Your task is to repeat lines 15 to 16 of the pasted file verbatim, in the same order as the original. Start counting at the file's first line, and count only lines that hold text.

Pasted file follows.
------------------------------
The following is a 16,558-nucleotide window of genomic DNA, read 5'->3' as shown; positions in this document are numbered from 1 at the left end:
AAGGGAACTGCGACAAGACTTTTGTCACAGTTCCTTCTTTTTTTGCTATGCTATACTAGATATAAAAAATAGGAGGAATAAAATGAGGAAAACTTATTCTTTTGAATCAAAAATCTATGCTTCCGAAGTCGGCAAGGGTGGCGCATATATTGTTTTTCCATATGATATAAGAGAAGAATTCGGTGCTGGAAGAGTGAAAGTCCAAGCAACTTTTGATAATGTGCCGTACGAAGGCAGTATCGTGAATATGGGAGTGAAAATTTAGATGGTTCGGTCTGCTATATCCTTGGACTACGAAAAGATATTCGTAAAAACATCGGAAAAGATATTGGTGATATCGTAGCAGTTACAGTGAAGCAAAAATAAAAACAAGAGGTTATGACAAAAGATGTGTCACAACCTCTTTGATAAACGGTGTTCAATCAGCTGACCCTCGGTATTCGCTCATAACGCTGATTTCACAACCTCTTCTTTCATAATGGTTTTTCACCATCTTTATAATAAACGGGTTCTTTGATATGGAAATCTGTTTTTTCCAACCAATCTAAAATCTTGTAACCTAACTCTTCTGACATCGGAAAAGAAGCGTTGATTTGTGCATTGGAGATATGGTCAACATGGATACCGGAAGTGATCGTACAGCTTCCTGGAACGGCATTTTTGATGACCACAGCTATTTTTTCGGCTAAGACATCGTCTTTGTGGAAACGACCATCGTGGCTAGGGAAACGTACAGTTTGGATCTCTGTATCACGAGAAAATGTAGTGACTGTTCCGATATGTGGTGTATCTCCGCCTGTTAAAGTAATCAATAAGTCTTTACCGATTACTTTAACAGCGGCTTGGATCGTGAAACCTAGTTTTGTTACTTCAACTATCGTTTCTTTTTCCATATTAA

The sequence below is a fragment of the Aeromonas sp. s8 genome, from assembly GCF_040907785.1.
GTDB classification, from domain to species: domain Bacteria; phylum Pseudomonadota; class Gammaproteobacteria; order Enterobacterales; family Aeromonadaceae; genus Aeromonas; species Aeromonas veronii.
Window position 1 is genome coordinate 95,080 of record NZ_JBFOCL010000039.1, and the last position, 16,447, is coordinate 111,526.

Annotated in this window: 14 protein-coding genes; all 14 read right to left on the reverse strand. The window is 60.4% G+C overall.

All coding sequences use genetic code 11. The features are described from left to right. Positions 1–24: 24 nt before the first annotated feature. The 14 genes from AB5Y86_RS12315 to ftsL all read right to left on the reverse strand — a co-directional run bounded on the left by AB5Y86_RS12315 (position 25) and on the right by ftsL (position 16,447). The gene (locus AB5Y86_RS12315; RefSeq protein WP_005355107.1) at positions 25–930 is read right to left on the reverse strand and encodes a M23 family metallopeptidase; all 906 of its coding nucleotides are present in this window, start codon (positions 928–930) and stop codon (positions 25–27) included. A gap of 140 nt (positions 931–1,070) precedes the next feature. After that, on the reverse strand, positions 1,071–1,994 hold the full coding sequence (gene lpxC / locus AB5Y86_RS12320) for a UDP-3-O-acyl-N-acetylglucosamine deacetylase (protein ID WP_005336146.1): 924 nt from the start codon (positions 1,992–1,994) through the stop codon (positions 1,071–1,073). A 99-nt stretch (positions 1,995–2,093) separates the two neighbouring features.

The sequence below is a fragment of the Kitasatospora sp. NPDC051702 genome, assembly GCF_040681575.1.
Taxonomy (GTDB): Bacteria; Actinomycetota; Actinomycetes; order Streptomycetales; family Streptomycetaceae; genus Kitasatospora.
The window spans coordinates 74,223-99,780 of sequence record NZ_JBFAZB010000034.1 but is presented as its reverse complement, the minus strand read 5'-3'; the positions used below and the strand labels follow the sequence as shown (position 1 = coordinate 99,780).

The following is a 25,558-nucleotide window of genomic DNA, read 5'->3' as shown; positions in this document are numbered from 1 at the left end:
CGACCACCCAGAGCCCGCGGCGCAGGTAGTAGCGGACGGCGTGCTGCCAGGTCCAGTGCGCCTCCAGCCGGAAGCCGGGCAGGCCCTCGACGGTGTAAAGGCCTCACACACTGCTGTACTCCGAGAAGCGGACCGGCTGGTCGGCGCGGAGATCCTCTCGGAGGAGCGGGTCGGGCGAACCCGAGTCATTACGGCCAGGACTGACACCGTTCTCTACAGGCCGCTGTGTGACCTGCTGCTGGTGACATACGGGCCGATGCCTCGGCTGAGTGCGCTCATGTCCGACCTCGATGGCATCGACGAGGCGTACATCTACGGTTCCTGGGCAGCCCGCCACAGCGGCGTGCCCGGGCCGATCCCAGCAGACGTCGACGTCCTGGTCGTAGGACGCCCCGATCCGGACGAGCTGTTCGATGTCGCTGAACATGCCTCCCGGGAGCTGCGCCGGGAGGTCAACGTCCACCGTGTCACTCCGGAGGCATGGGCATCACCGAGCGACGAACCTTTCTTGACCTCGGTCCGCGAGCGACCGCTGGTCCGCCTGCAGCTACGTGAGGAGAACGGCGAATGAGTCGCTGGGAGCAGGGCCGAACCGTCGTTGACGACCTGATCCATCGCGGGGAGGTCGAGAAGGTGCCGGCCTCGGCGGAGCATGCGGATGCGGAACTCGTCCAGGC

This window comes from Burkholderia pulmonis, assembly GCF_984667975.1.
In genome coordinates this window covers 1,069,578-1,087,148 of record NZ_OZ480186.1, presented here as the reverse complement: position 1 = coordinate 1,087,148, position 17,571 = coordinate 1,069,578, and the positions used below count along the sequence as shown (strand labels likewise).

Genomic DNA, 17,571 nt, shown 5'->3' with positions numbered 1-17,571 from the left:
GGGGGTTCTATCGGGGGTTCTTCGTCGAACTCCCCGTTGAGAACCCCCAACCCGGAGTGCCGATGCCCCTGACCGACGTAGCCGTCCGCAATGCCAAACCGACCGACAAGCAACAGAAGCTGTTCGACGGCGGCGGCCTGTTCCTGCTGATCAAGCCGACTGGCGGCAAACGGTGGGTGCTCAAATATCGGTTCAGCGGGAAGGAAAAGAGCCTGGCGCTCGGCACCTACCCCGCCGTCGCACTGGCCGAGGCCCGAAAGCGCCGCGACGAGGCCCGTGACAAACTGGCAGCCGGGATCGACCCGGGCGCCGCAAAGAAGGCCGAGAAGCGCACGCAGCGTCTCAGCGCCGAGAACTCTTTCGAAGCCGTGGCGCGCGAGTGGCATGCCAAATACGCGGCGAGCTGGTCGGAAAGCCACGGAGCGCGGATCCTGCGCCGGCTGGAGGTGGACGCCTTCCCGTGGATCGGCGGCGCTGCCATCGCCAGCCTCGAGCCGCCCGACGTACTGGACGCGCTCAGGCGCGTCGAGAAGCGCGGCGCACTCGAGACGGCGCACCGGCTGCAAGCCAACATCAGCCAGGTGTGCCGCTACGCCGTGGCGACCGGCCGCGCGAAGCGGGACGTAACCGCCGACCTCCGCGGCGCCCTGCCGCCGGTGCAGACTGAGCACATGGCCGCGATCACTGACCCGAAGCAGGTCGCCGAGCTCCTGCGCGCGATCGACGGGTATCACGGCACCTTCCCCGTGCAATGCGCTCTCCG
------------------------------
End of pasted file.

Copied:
Genomic DNA, 17,571 nt, shown 5'->3' with positions numbered 1-17,571 from the left:
GGGGGTTCTATCGGGGGTTCTTCGTCGAACTCCCCGTTGAGAACCCCCAACCCGGAGTGCCGATGCCCCTGACCGACGTAGCCGTCCGCAATGCCAAACCGACCGACAAGCAACAGAAGCTGTTCGACGGCGGCGGCCTGTTCCTGCTGATCAAGCCGACTGGCGGCAAACGGTGGGTGCTCAAATATCGGTTCAGCGGGAAGGAAAAGAGCCTGGCGCTCGGCACCTACCCCGCCGTCGCACTGGCCGAGGCCCGAAAGCGCCGCGACGAGGCCCGTGACAAACTGGCAGCCGGGATCGACCCGGGCGCCGCAAAGAAGGCCGAGAAGCGCACGCAGCGTCTCAGCGCCGAGAACTCTTTCGAAGCCGTGGCGCGCGAGTGGCATGCCAAATACGCGGCGAGCTGGTCGGAAAGCCACGGAGCGCGGATCCTGCGCCGGCTGGAGGTGGACGCCTTCCCGTGGATCGGCGGCGCTGCCATCGCCAGCCTCGAGCCGCCCGACGTACTGGACGCGCTCAGGCGCGTCGAGAAGCGCGGCGCACTCGAGACGGCGCACCGGCTGCAAGCCAACATCAGCCAGGTGTGCCGCTACGCCGTGGCGACCGGCCGCGCGAAGCGGGACGTAACCGCCGACCTCCGCGGCGCCCTGCCGCCGGTGCAGACTGAGCACATGGCCGCGATCACTGACCCGAAGCAGGTCGCCGAGCTCCTGCGCGCGATCGACGGGTATCACGGCACCTTCCCCGTGCAATGCGCTCTCCG